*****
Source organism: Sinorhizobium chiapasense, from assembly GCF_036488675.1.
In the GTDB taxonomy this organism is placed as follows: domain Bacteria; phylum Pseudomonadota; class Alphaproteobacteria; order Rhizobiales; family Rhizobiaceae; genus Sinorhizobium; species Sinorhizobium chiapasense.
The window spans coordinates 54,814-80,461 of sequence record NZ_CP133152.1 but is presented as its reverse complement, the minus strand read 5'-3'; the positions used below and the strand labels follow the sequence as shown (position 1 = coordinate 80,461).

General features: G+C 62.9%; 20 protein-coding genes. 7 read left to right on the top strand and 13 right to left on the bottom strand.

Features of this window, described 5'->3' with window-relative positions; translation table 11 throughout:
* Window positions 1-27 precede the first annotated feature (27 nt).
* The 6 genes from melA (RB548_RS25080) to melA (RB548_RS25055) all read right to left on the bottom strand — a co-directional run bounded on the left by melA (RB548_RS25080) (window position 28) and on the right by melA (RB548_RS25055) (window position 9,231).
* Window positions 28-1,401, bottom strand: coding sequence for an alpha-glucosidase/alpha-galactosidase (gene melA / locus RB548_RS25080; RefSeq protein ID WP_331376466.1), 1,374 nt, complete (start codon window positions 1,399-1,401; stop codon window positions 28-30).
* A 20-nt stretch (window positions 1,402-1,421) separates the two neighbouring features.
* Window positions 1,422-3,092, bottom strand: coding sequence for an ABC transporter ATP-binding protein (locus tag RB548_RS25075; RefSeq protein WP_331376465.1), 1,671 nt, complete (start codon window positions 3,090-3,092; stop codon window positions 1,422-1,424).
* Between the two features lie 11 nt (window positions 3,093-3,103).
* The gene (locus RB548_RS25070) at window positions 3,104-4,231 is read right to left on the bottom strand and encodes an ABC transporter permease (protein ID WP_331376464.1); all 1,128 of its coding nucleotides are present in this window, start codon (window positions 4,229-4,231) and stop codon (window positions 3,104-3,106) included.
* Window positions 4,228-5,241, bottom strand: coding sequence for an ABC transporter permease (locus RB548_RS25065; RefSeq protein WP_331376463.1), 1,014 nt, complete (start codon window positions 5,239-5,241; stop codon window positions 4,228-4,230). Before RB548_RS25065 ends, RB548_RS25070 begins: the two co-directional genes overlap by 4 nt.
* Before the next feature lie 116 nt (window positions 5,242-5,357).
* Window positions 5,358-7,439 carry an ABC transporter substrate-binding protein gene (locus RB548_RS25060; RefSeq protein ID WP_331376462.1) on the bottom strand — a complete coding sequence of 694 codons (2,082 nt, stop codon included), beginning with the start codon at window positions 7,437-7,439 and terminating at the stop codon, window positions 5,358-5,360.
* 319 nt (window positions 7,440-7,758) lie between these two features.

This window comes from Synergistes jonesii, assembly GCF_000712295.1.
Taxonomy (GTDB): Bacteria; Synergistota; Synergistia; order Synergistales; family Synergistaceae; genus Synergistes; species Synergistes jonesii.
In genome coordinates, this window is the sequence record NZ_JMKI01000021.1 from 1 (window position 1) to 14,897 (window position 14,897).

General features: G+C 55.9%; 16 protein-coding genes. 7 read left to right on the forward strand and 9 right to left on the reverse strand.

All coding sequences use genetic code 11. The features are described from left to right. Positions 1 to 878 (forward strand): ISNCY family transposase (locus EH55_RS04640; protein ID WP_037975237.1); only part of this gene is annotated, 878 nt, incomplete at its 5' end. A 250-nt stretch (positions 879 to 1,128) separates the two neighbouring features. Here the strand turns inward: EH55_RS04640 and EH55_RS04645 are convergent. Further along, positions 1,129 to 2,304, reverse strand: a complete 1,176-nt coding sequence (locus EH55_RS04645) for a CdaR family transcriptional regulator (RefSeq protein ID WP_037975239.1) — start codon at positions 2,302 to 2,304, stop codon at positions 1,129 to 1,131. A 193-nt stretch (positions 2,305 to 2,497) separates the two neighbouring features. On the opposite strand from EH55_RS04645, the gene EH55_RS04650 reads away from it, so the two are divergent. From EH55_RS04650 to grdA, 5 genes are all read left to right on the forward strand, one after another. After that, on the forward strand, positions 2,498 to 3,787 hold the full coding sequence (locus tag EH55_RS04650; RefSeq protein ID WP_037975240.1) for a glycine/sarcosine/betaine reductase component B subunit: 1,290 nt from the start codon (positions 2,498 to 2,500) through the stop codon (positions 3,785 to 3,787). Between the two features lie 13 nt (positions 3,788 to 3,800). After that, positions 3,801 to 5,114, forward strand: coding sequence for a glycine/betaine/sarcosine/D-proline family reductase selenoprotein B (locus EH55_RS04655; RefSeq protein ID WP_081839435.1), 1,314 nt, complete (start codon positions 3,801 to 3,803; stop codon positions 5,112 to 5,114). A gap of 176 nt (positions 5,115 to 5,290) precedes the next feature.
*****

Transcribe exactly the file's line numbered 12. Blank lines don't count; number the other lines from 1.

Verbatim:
* The gene (locus RB548_RS25070) at window positions 3,104-4,231 is read right to left on the bottom strand and encodes an ABC transporter permease (protein ID WP_331376464.1); all 1,128 of its coding nucleotides are present in this window, start codon (window positions 4,229-4,231) and stop codon (window positions 3,104-3,106) included.